Hot Air: Good Sense Worth 2 Cents

Trifling Trans

Have you heard the news? Caitlyn Jenner’s gonna pose fairly nudely on the cover of Sports Illustrated this summer around the 40th anniversary of her gold medal turn in the 1976 Montreal Olympics.


Jenner, Long Ago And Far Away

Don’t hate me but I have to confess — I don’t give a holy shit about Jenner’s gender choice. I’m long past the point of noodling about trans people. I accept whatever form of gender display they choose. I’m even related to a trans person and I love that person (I won’t use a gender pronoun because I don’t want to even hint who that person might be).

Now some may say Jenner’s excruciatingly public transformation is important because too many dopes in this holy land are scared little rabbits when it comes to someone making or having made the big change. Fair enough, but knowing a relative or a co-worker or a next door neighbor who’s experienced the ordeal of redefining him- or herself to the public seems a much more effective way of bringing those folks into the mainstream, which is where they belong.

Caitlyn Jenner and that whole Kardashian mob serve only themselves and not some higher moral precept like the acceptance of those who are different.


Check out this piece on cartoonist Al Jaffee of Mad magazine. The old bird just turned 95 y.o. and is still scribbling pix for the beloved satire mag. He refuses to retire, saying, “They’re going to have to suffer the ignominy of firing a 95-year-old man.”

Don’t you just love feistiness, especially in a person most of whose contemporaries have been populating graveyards for years and years? BTW: He’s in no danger of being canned.

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Anyway, Mad magazine was my fave before I even hit my teens. It became a must-get after my mother, having discovered a couple of issues in my bedroom, warned me never to bring the mags to school and, moreover, not to even talk about them with my friends. She fell back on the nebulous they for authority. “They say this stuff is communist,” she said. “You can get in trouble if they (presumably my teachers, the police and/or, perhaps, the FBI) catch you with these.”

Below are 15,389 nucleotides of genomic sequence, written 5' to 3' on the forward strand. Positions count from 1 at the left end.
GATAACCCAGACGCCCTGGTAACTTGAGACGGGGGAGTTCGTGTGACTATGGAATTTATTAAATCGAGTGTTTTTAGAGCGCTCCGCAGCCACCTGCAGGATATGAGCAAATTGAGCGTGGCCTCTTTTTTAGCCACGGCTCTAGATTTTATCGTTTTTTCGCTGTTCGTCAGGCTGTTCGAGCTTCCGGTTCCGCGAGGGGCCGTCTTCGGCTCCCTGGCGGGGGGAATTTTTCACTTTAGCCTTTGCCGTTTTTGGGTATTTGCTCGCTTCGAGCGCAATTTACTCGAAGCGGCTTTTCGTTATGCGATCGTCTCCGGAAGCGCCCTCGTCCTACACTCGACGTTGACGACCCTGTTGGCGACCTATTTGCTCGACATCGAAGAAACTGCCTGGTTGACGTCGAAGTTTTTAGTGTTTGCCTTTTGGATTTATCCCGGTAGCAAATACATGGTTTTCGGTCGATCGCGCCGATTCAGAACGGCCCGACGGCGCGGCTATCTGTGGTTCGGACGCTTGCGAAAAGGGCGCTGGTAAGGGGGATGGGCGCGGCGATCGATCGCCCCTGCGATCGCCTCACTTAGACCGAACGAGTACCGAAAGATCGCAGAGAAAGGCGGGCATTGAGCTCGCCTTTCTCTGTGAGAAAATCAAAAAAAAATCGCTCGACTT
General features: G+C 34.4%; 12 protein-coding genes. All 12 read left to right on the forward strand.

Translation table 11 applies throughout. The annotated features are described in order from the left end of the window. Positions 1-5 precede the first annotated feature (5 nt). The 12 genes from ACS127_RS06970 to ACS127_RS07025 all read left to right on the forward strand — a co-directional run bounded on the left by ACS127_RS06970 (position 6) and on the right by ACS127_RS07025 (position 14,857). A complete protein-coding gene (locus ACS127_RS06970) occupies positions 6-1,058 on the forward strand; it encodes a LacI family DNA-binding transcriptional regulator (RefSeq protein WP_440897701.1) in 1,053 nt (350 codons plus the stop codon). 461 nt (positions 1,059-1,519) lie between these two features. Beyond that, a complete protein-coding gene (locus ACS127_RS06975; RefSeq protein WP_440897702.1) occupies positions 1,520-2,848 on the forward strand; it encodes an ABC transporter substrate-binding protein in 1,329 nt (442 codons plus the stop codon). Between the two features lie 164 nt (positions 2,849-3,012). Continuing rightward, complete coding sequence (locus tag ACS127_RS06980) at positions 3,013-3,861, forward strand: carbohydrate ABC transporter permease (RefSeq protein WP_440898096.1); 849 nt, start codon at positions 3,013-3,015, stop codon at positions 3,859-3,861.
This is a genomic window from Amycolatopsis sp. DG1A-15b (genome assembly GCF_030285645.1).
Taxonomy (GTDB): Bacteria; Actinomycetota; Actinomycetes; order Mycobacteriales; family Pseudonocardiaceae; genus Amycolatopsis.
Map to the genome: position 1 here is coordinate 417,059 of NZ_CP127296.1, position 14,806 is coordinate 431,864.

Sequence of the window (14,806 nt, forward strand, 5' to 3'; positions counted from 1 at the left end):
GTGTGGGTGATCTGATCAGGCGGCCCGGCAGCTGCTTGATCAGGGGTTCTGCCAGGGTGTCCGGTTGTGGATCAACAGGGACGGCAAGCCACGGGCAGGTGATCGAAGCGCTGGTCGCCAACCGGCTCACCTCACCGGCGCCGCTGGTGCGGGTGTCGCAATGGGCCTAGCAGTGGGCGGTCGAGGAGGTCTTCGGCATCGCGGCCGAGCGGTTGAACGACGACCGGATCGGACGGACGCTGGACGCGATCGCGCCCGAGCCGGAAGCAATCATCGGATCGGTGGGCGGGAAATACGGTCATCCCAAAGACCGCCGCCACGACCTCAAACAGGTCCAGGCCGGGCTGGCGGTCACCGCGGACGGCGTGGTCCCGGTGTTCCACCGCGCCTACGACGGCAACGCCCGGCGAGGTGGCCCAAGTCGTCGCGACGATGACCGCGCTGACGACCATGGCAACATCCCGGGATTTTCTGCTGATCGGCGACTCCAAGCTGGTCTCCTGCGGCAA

From that moment onward, I bought and hoarded every issue that came out.

Back to Jaffee, he invented the fold-in, the back cover cartoon feature wherein you folded it over at specified arrows to create a second ironic and always uproarious cartoon. The very first one featured Elizabeth Taylor kissing Richard Burton — this just as she was starting up her torrid affair with him — while her current husband, Eddie Fisher, was being trampled by the celebrity-obsessed crowd. You folded the panel in and — voila! — there was Liz smooching some other, anonymous handsome swain in the crowd with the caption, “The Next One!”

The next one, in terms of the fold-ins, featured Richard Nixon.

Mad always came down hard and funny on celebs and pols. Advertisements, big corporations, various blowhards, and sundry moralists, as well. It continues publishing to this day, both in hard copy and online, which makes me happy.

Good Luck

Malcolm Gladwell made a big splash with his 2008 book, Outliers, the gist of which was highly successful people like Bill Gates benefitted as much from the times they were born and where they were raised as from their brilliance, hard work and perseverance.

Now comes author Robert H. Frank with his new book, Success and Luck, connecting much of the myth-making about successful folk to the widening divides between conservatives and liberals and the haves and have-nots. Conservatives, Frank argues — as do I, love to buy into the fairy tale that the wealthy and successful got that way because they are special souls while the poor are poor because they aspire only to stand on the street corner smoking cigarettes and drinking out of bottles in brown paper bags.

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Get A Job, Ya Bum!

Believe me, I’ve had countless shouty debates in barrooms w/ people who’ve made just those assertions.

Frank also tells us his ideas about how policy changes might be able to even the playing field for poor sap kids who grow up, say, in Appalachia or East LA and are just as innately brilliant, hard working, and perseverant as guys like Gates.

May 7th Birthdays

David Hume — Scottish philosopher who championed empiricism, skepticism, and naturalism. He argued in  A Treatise on Human Nature that we’re not so rational but more reactive and hard-wired from birth to do what we do.


Pyotr Ilyich Tchaikovsky — Russian composer, one of the few classical greats who are known to a great number of people. He studied more Western forms and themes of music and included some of them them in his repertoire even though his output is considered definitive of the Russian character.

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Gary Cooper — One of the greatest underplaying film actors of the 20th Century.

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Eva Perón — Even though she’d been pals with Spain’s fascist dictator, Francisco Franco, “Evita” has been worshipped for some three-quarters of a century by Argentines for her and her husband Juan Perón’s liberal reign as the South American country’s first couple. She died young, contributing to her mythical status à la JFK.

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Anne BaxterEve.


Thelma Houston — Late-disco-era singer whose hit, “Don’t Leave Me This Way,” became an anthem during the days of big-city, airplane-hangar-sized gay dance bars.

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Amy Heckerling — One of the still-too-few female movie directors, gave us Fast Times at Richmont High and Clueless.


Thomas Piketty — Economist and author whose hugely best-selling 2013 book, Capital in the 21st Century, sits unread on millions of coffee tables around the world.

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